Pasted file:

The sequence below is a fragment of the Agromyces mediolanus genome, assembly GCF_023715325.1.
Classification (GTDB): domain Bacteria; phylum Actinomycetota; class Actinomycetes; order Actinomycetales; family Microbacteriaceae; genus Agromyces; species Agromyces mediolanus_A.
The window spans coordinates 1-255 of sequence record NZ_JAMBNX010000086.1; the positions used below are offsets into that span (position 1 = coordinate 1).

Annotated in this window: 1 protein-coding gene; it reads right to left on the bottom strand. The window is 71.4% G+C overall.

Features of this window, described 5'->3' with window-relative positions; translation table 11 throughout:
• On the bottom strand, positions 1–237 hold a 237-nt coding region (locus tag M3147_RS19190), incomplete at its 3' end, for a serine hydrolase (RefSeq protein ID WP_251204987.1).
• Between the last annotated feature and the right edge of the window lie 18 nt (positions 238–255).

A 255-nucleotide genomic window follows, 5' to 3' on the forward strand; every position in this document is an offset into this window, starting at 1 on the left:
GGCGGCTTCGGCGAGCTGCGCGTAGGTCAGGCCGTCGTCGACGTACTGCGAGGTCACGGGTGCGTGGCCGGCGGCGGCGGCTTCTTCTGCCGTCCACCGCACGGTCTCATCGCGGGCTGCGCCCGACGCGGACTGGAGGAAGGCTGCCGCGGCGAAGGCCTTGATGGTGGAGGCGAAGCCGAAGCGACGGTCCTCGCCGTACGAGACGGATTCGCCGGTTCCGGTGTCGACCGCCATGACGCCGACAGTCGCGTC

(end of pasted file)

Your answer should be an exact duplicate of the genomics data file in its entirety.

The sequence below is a fragment of the Agromyces mediolanus genome, assembly GCF_023715325.1.
Classification (GTDB): domain Bacteria; phylum Actinomycetota; class Actinomycetes; order Actinomycetales; family Microbacteriaceae; genus Agromyces; species Agromyces mediolanus_A.
The window spans coordinates 1-255 of sequence record NZ_JAMBNX010000086.1; the positions used below are offsets into that span (position 1 = coordinate 1).

Annotated in this window: 1 protein-coding gene; it reads right to left on the bottom strand. The window is 71.4% G+C overall.

Features of this window, described 5'->3' with window-relative positions; translation table 11 throughout:
• On the bottom strand, positions 1–237 hold a 237-nt coding region (locus tag M3147_RS19190), incomplete at its 3' end, for a serine hydrolase (RefSeq protein ID WP_251204987.1).
• Between the last annotated feature and the right edge of the window lie 18 nt (positions 238–255).

A 255-nucleotide genomic window follows, 5' to 3' on the forward strand; every position in this document is an offset into this window, starting at 1 on the left:
GGCGGCTTCGGCGAGCTGCGCGTAGGTCAGGCCGTCGTCGACGTACTGCGAGGTCACGGGTGCGTGGCCGGCGGCGGCGGCTTCTTCTGCCGTCCACCGCACGGTCTCATCGCGGGCTGCGCCCGACGCGGACTGGAGGAAGGCTGCCGCGGCGAAGGCCTTGATGGTGGAGGCGAAGCCGAAGCGACGGTCCTCGCCGTACGAGACGGATTCGCCGGTTCCGGTGTCGACCGCCATGACGCCGACAGTCGCGTC